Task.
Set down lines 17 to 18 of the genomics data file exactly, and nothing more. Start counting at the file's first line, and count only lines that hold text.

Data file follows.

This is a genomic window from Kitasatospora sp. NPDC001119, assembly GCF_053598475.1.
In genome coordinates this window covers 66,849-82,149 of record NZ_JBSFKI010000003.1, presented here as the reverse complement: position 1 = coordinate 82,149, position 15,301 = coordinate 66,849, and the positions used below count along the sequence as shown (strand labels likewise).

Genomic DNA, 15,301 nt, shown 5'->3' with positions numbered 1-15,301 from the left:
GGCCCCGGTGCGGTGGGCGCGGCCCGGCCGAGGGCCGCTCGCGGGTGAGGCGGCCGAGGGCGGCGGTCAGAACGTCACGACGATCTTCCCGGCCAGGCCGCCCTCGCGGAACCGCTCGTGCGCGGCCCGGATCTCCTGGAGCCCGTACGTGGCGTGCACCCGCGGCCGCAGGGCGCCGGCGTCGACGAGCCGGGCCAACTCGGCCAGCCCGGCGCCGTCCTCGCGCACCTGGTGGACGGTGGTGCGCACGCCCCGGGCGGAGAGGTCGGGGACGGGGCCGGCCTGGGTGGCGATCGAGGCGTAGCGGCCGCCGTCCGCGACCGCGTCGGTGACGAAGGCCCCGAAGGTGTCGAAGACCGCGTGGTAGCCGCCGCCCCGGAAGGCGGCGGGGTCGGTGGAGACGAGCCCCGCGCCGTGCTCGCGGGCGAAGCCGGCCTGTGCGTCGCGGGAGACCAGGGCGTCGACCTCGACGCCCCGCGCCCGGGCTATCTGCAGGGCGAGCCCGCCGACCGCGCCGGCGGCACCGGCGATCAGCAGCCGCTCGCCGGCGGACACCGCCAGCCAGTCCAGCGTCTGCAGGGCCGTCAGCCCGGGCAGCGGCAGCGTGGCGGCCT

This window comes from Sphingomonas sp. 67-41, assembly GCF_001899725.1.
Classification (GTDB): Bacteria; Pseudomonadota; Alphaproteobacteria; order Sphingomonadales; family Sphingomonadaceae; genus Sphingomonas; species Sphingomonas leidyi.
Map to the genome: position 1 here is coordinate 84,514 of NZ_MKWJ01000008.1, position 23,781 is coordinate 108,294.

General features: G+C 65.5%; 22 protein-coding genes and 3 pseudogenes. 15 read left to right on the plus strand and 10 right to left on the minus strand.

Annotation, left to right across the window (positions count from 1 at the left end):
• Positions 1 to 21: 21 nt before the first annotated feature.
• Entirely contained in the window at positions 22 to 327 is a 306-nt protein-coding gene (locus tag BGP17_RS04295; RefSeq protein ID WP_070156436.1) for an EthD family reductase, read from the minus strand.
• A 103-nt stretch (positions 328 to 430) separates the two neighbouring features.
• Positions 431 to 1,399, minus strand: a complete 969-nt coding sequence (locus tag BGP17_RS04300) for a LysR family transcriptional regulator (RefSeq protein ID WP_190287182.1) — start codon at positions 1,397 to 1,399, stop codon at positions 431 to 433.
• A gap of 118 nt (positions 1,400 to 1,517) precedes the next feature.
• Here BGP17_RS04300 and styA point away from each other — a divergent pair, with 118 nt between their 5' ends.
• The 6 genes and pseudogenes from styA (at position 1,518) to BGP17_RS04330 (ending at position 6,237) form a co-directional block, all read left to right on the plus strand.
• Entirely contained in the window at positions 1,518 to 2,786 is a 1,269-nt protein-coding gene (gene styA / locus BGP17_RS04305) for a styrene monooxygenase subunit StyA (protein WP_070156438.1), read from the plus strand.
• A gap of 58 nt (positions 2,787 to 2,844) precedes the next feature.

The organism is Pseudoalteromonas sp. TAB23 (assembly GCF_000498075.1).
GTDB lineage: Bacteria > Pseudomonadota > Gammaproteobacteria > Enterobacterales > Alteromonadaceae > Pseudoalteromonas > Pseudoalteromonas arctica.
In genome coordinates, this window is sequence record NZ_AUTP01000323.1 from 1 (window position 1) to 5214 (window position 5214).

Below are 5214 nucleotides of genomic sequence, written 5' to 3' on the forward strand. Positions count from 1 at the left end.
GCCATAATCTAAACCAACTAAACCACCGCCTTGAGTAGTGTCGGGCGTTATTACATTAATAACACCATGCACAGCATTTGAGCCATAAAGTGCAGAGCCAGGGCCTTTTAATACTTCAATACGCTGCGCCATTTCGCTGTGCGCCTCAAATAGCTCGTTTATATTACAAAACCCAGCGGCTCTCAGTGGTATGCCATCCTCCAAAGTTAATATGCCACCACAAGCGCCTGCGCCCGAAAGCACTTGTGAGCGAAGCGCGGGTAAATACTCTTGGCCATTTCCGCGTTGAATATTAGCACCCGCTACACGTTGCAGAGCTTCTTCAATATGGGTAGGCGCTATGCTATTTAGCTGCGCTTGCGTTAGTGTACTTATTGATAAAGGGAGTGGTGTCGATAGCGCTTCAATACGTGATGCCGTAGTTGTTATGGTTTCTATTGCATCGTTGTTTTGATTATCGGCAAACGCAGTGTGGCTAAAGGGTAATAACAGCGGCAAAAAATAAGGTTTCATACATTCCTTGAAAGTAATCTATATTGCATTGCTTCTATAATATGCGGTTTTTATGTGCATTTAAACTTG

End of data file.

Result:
• Entirely contained in the window at positions 1,518 to 2,786 is a 1,269-nt protein-coding gene (gene styA / locus BGP17_RS04305) for a styrene monooxygenase subunit StyA (protein WP_070156438.1), read from the plus strand.
• A gap of 58 nt (positions 2,787 to 2,844) precedes the next feature.